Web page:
Güyük Khan

Güyük Khan
3rd Khagan of the Mongol Empire
(Supreme Khan of the Mongols)
King of Kings
3rd Khagan of the Mongol Empire
Reign24 August 1246 – 20 April 1248
Coronation24 August 1246
PredecessorÖgedei Khan
SuccessorMöngke Khan
Born19 March 1206
Khamag Mongol
Died20 April 1248 (aged 42)
Qum-Senggir, Xinjiang, Mongol Empire
SpouseOghul Qaimish
Full name
Mongolian:ᠭᠦᠶᠦᠭ Гүюг
Posthumous name
Emperor Jianping (簡平皇帝, posthumously given in 1266)
Temple name
Dingzong (定宗, posthumously given in 1266)
FatherÖgedei Khan

Güyük (or Kuyuk; Mongolian: Гүюг хаан, romanized: Güyug khaan, Middle Mongolian: Guyug qaghan.svg[1] güyüg qaγan) (c. March 19, 1206 – April 20, 1248) was the third Great Khan of the Mongol Empire, the eldest son of Ögedei Khan and a grandson of Genghis Khan. He reigned from 1246 to 1248.

Early life

Güyük received military training and served as an officer under his grandfather Genghis Khan and later his father Ögedei Khan (after the death of Genghis in 1227). He married Oghul Qaimish of the Merkit clan. In 1233, Güyük, along with his maternal cousin Alchidai and the Mongol general Tangghud, conquered the short-lived Dongxia Kingdom of Puxian Wannu, who was a rebellious Jin official,[2] in a few months. After the death of Güyük‘s uncle Tolui, Ögedei proposed that Sorghaghtani, the widow of Tolui, marry his son Güyük. Sorghaghtani declined, saying that her prime responsibility was to her own sons.[3]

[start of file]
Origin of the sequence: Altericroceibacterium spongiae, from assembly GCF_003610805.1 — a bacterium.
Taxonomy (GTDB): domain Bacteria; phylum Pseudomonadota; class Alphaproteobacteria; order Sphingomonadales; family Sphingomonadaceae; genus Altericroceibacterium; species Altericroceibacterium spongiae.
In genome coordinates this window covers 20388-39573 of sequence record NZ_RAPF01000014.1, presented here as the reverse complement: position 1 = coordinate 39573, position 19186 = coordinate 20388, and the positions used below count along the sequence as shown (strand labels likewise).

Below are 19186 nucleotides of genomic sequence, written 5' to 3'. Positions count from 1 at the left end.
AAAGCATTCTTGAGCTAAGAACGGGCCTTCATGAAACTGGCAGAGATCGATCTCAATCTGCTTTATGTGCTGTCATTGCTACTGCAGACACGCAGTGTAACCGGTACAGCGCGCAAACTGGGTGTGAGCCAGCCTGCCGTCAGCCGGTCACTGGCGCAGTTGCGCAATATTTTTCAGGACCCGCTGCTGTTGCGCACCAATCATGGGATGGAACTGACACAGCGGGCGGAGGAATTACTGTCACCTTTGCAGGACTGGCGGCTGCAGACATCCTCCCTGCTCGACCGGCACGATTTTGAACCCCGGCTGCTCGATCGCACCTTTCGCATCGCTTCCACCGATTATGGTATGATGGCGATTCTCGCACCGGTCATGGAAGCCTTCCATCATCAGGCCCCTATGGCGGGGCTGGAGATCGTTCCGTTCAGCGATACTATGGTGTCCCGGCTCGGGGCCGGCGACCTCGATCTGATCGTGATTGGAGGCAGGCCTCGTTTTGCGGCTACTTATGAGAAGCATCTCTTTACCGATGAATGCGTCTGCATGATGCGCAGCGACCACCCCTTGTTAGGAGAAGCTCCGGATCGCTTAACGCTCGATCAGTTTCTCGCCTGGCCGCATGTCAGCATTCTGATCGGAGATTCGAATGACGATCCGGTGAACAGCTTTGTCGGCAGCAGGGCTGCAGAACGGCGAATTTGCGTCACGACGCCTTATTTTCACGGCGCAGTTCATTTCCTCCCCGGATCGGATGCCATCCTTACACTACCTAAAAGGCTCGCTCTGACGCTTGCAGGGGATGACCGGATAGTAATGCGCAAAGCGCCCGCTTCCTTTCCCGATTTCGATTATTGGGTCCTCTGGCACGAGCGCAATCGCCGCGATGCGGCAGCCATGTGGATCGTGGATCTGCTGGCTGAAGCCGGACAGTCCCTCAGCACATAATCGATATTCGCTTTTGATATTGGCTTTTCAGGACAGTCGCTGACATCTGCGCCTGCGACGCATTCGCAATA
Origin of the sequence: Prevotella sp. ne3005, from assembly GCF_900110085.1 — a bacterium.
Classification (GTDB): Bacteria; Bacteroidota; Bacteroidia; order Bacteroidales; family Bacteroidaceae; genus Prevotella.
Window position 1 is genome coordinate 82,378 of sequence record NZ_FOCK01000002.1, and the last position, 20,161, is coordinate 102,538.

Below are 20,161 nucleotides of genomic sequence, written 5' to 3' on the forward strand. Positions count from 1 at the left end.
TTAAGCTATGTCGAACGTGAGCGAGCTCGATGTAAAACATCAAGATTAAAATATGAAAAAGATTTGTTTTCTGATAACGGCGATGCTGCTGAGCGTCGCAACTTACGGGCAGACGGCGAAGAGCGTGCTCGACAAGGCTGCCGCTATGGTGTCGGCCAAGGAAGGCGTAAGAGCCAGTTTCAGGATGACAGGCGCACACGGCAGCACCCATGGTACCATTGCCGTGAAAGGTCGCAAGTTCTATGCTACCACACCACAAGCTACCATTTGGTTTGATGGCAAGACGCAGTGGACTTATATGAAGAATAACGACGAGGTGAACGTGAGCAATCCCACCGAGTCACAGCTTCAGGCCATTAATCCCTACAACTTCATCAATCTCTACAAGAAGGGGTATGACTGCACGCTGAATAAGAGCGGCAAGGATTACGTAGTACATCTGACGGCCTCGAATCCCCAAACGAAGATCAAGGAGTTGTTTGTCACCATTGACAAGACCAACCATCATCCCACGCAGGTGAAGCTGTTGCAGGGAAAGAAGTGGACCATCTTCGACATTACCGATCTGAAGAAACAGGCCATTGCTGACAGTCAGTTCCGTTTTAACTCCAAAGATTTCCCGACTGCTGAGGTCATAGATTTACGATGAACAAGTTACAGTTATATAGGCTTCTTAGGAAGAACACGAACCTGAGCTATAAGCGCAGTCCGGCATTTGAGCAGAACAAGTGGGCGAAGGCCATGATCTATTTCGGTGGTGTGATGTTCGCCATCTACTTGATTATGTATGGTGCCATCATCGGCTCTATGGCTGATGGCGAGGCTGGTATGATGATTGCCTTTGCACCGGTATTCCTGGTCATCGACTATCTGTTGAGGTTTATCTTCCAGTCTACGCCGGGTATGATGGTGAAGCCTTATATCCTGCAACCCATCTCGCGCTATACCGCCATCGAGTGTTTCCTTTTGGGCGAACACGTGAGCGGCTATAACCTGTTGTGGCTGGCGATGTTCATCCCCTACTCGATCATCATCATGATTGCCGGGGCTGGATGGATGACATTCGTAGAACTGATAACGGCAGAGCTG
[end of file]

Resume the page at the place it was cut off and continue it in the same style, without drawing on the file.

The Mongols outside Vladimir presumably demanding submission before its sack.

Güyük participated in the invasion of Russia and Central Europe in 1236–1241 with other Mongol princes, including his cousin Batu and half-brother Kadan. He led his corps in the Siege of Ryazan and the lengthy siege of the Ossetian capital Maghas. During the course of the conquest, Güyük quarreled violently with Batu at the victory banquet and screamed at him, "Batu is just an old woman with a quiver".[4][5] Güyük and Büri, a grandson of Chagatai, stormed out of the banquet and rode away swearing and cursing. When word reached the Great Khan, they were recalled for a time to Mongolia. Ögedei refused to see them and threatened to have his son Güyük executed. Ögedei calmed down and finally admitted Güyük into his ger. Ögedei criticized Güyük, "Do you think that the Russians surrendered because how mean you were to your own men. ...Because you captured one or two warriors, you think that you won the war. But you didn't capture even a single kid goat." Ögedei reprimanded his son harshly for fighting within the family and for mistreating his soldiers. Güyük was dispatched again to Europe.

In the meantime, Ögedei had died (in 1241), and his widow Töregene had taken over as regent, a position of great influence and authority that she used to advocate for her son Güyük. Batu withdrew from Europe so that he might have some influence over the succession, but despite his delaying tactics, Töregene succeeded in getting Güyük elected Khan in 1246. When Genghis Khan's youngest brother, Temüge, threatened the Great Khatun Toregene in an attempt to seize the throne, Güyük came to Mongolia from Emil to secure his position immediately.